In a speech to the audience of the Symantec Government Symposium, General Keith Alexander, Commander, U.S. Cyber Command and Director, National Security Agency/Chief, Central Security Service, said that only a close collaboration between the private industry and the government can meet this goal.
"We can defend this space. But we're stuck at the starting line figuring out how we're going to do this," he said. "That's going to be the push you see from the administration and Congress, and should be the push from business and the American people. We all have these devices. We all benefit by having secure devices that our children and grandchildren can get on and call from securely."
One of the major challenges is, according to Alexander, to understand the nature of attacks, which are growing more and more sophisticated. "The biggest problem is education," Alexander said. "Most people do not technically understand the network." The fact that mobile devices are now always connected to data and are being integrated into critical environments with access to important information would require "a defensible architecture," he said.
The good news is that, even if that architecture is not available, the private industry and government both are willing to collaborate. AMD, Honeywell, Intel, Lockheed Martin, and RSA/EMC recently announced the formation of the Cyber Security Research Alliance (CSRA) with the intent to work with the government on cyber security technologies.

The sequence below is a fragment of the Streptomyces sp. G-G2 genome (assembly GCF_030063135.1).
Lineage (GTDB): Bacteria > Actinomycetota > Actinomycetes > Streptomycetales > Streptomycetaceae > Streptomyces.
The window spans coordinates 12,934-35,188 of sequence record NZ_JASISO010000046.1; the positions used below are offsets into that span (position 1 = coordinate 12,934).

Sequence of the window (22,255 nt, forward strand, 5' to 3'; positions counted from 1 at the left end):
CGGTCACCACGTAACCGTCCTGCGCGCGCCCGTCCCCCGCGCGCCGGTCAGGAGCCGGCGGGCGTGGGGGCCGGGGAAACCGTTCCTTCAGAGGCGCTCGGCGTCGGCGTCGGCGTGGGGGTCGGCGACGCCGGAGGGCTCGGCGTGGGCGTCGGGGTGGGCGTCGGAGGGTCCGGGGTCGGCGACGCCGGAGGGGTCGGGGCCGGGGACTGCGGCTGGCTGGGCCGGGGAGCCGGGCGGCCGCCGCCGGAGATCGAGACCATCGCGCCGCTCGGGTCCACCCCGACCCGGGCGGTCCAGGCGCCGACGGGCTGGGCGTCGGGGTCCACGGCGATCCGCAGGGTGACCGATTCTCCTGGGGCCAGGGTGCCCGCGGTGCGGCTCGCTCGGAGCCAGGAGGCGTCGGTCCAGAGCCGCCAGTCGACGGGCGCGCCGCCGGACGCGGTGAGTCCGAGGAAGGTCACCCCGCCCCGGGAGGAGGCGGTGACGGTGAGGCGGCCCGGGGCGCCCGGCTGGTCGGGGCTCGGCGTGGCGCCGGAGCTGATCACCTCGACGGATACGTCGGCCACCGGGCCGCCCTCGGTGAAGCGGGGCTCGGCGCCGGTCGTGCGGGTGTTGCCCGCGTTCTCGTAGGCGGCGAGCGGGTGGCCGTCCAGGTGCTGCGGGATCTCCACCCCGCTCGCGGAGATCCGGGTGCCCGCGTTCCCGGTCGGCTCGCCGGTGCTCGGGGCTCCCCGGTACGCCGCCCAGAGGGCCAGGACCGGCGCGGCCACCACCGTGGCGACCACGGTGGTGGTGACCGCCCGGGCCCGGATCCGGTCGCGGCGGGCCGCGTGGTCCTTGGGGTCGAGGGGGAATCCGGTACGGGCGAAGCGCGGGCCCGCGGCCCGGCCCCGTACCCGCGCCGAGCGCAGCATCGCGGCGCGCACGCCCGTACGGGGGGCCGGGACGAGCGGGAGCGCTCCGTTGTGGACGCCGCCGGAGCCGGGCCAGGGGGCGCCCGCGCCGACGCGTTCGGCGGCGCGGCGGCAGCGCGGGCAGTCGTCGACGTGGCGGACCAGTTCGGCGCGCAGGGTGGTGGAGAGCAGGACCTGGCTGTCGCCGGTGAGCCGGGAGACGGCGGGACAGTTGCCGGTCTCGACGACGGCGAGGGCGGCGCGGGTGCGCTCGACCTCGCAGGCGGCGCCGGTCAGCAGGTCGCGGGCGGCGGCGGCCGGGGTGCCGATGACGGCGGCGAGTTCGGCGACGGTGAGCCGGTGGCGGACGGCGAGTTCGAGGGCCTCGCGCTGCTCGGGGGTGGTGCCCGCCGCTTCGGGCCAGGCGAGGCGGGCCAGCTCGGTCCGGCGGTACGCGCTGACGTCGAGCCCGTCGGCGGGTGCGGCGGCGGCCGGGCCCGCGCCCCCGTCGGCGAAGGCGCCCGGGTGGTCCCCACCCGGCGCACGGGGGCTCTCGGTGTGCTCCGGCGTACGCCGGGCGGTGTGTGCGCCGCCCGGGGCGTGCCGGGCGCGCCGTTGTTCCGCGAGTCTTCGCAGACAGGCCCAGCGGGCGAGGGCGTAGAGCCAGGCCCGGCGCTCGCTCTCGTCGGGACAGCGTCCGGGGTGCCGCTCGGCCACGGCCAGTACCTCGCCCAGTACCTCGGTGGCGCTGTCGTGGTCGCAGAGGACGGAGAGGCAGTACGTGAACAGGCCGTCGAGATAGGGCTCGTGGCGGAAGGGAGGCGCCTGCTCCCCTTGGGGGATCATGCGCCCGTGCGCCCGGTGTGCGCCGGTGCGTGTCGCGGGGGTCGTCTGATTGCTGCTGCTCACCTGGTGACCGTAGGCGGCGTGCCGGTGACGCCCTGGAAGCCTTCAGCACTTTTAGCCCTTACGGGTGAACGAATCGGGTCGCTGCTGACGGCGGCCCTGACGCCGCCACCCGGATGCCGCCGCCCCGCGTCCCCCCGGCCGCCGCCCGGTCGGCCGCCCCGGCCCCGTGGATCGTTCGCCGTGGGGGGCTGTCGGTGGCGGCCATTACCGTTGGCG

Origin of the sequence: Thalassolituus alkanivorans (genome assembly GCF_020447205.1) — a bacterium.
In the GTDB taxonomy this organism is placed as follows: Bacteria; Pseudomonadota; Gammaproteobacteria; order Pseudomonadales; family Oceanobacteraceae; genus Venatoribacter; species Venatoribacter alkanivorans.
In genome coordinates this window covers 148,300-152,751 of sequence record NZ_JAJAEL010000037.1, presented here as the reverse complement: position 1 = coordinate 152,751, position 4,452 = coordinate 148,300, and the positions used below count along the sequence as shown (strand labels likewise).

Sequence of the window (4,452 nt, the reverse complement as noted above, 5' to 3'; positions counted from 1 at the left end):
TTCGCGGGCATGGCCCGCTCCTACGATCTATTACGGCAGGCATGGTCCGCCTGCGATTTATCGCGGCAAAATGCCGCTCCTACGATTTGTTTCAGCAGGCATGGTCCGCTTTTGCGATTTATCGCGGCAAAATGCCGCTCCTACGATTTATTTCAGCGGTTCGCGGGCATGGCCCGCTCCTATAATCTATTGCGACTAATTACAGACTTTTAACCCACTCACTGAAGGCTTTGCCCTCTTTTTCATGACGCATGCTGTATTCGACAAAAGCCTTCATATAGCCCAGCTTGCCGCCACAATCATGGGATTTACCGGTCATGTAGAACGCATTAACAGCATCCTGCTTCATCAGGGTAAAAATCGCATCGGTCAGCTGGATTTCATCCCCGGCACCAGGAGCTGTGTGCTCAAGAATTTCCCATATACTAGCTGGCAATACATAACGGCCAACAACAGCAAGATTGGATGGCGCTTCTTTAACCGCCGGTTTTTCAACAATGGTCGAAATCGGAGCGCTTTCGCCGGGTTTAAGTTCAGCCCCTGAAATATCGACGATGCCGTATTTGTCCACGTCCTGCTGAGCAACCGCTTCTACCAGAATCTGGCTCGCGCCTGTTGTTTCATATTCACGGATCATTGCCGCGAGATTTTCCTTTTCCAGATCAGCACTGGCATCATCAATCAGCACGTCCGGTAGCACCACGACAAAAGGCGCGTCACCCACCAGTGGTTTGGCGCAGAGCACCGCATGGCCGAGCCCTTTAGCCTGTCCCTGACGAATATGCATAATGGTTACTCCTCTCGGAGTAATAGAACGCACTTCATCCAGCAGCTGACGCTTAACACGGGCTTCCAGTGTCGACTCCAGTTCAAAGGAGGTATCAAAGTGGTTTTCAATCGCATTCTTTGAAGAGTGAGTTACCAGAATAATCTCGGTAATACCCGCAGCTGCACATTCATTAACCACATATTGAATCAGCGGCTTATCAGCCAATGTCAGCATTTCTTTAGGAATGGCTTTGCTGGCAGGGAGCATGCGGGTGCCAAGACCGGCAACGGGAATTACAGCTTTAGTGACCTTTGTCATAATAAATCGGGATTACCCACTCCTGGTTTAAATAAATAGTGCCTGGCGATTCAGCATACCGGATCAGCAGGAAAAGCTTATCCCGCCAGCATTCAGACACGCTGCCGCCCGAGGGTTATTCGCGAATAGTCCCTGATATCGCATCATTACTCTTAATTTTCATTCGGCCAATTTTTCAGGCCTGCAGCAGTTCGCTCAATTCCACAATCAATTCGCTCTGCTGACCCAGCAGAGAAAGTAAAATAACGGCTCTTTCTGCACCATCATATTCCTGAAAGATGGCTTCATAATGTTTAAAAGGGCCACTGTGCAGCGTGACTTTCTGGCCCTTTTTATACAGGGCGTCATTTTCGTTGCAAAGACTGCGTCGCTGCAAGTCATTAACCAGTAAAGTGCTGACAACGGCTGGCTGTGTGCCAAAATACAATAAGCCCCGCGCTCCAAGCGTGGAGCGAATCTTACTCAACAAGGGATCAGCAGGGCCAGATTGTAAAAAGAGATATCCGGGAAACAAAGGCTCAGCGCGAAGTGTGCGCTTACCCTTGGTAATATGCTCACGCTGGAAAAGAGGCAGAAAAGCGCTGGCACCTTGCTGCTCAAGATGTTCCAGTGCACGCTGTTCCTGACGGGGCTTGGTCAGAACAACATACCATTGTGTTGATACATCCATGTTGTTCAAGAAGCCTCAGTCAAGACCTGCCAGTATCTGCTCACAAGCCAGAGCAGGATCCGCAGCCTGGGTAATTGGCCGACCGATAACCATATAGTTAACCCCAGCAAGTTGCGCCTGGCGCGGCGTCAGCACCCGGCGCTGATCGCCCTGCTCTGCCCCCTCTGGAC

I really don't want the government stepping in on how they think they can protect private citizens from the denizens from the net. We might get our own Great Firewall of the United States.
Since when do they(Gov) have money? http://www.usdebtclock.org/index.html
Security Auditor: http://serverfault.com/questions/293217/our-security-auditor-is-an-idiot-how-do-i-give-him-the-information-he-wants
Server OS update frequency: Once every few months
Group Policy: Fits all situations, according to management
Response Plan to an Attack: Last updated in 1990s for a previous 1980's server system
Special Permission Usage: Granted to all tasks because compatibility troubleshooting is too much work
Firewall: Allow all incoming/outgoing traffic
Education of security: Once every year, if we remember to do it
Password format: Plaintext
Most common passwords: 1234
Admin password: Password
SQL injection resistance: What SQL injection attack?
Funding for a server upgrade: Diverted to CEO's bonus paycheck
Vulnerability to URL exploit: Never checked, like this is ever going to happen: http://www.theregister.co.uk/2011/06/14/citigroup_website_hack_simple/
World war 2 - Chemical warfare
World war 3 - Cyber warfare
World war 2 - Chemical warfare
World war 3 - Cyber warfareCheck your facts. Both aviation and chemical warfare were used in World War I. Chemical warfare was even pioneered back then. Aviation warfare was introduced a few years earlier in the first Balkan war.
World War II is far better known for the use of tanks. And of course the big introduction of atomic weapons at the very end.